Vanessa M. Leiby is executive director of the Water and Wastewater Equipment Manufacturers Assn., a Washington, D.C.-based trade organization that…
Oct 23, 2015

Clearing the Tracks for Clean, Safe Water

Associations in the water and wastewater industry are accustomed to monitoring and advocating for or against certain federal bills, most notably those affecting the U.S. Environmental Protection Agency. Recently, however, we found ourselves in the midst of discussions regarding a transportation bill affecting U.S. rail service.

Specifically, Congress entered debate about a possible extension to positive train control (PTC) regulations, which, according to a law passed in 2008, were to be enforced beginning December 31, 2015. PTC uses wireless radio signals to provide an automated safety backup that can stop or slow a train if its engineer fails to do so. While of course we all support safe rail transit, a recently released study by the General Accountability Office indicated that most railroads were not prepared to meet the December 31 deadline.

What does this have to do with water? The PTC rule affects the transportation of chlorine and anhydrous ammonia, two critical chemicals used in water disinfection. A disruption in rail service for these products would mean severe supply interruptions for water and wastewater treatment plants and utilities.

On October 22, the House Transportation and Infrastructure Committee unanimously passed the Surface Transportation Reauthorization and Reform Act of 2015 (H.R. 3763), which pushes the deadline to have the automated safety systems up and running back from this December to the end of 2018, with a possible two-year grace period until 2020 pending certain conditions. Water groups, transportation groups and many other associations whose industries would have been affected by these regulations spoke up and successfully educated Congress on the broader impacts of the legislation on the economy and public health and safety.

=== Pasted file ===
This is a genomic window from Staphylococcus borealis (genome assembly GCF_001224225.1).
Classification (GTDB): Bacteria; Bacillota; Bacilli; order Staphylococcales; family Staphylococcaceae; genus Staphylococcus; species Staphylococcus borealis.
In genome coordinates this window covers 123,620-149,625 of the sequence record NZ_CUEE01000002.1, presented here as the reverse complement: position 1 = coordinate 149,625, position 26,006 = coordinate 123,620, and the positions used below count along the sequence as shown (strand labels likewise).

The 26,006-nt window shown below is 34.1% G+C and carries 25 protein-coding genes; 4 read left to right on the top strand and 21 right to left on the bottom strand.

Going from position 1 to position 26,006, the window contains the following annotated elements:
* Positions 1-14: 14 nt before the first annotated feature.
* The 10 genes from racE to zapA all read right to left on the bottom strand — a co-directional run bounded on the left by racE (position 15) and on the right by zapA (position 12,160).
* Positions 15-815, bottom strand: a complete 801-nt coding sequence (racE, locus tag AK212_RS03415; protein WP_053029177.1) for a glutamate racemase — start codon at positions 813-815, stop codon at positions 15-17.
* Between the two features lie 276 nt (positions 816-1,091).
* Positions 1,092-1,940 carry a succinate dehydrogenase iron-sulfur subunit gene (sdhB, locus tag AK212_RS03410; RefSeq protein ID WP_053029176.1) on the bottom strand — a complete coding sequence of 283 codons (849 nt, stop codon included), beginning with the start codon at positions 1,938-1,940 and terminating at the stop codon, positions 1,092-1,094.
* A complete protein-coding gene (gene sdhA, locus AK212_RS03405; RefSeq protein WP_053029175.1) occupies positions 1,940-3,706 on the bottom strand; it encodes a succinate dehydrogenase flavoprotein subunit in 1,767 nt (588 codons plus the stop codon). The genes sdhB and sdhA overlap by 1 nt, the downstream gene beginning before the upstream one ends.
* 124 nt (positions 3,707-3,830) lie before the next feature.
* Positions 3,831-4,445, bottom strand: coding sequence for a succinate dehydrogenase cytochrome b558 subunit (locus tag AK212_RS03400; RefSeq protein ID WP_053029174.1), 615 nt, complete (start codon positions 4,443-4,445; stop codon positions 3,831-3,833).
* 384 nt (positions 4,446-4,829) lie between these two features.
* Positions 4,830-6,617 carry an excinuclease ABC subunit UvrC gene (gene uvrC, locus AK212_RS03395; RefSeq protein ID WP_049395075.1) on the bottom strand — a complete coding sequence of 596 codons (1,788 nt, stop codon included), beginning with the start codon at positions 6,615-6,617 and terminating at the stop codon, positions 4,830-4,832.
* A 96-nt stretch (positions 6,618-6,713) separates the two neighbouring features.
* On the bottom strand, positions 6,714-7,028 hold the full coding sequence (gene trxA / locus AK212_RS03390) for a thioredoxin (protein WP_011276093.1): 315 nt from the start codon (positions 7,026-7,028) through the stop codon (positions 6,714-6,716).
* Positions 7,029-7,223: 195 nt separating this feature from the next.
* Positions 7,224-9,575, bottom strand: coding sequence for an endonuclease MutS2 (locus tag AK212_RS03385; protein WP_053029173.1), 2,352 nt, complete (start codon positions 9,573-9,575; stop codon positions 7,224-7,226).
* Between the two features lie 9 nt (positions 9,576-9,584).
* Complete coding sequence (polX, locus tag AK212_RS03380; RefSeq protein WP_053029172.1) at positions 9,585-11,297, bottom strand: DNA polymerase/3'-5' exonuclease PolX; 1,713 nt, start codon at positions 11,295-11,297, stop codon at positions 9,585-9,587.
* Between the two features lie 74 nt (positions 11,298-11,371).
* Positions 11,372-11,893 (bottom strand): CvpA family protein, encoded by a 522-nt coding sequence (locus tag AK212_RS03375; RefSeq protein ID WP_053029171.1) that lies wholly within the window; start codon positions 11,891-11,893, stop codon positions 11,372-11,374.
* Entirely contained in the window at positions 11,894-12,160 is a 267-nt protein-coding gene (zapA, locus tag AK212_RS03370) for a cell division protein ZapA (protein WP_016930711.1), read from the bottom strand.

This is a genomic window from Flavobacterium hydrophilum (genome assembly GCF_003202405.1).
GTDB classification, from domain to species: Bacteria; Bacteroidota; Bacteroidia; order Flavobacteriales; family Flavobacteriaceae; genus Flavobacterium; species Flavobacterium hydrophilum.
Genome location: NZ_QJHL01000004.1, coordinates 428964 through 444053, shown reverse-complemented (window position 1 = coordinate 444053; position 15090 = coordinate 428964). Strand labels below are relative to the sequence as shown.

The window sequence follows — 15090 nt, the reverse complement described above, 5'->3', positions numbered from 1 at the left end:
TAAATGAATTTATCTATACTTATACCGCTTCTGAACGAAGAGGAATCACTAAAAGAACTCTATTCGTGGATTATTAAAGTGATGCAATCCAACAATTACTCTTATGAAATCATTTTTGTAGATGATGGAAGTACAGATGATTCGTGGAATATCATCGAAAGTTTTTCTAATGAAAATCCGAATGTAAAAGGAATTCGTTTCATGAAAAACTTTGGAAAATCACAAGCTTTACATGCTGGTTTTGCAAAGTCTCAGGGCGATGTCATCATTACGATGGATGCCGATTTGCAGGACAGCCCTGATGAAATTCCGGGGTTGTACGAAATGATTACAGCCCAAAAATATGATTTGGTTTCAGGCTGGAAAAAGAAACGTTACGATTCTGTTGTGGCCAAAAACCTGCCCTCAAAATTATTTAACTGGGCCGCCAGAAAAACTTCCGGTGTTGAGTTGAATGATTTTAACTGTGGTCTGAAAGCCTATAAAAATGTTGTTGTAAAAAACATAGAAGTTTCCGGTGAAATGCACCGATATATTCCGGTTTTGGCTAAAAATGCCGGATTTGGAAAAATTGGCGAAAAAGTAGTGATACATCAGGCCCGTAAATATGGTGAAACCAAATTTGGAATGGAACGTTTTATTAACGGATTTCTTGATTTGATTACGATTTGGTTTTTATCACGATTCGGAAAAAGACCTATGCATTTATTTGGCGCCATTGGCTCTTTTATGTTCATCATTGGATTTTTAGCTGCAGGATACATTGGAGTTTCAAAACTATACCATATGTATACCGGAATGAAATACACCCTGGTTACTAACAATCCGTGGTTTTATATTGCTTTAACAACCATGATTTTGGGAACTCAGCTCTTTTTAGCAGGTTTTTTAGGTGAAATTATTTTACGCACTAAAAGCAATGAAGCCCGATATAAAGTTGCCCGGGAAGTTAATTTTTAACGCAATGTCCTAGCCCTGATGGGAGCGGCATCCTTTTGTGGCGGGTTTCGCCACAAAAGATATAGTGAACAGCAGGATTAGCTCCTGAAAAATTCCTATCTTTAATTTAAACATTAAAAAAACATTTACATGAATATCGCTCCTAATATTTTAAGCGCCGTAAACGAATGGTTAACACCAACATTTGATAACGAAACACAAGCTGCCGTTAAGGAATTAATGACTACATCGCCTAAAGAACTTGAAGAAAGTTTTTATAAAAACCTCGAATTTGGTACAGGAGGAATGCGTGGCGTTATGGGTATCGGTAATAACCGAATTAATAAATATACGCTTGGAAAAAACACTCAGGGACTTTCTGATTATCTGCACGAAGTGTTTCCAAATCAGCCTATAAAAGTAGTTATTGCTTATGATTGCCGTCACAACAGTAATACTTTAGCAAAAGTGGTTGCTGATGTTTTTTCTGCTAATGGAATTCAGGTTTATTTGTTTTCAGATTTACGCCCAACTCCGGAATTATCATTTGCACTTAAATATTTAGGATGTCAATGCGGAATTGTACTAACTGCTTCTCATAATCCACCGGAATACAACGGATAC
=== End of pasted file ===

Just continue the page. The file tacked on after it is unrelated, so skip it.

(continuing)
Advocacy programs work, and the more voices projecting a message, the better. Our nation’s public infrastructure is interconnected in ways many of us never even consider, so working together within the water industry and with other industries is imperative.

Vanessa M. Leiby is executive director of the Water and Wastewater Equipment Manufacturers Assn., a Washington, D.C.-based trade organization that has represented the interests of manufacturers serving the water supply and wastewater treatment industry since 1908. Leiby can be reached at [email protected].

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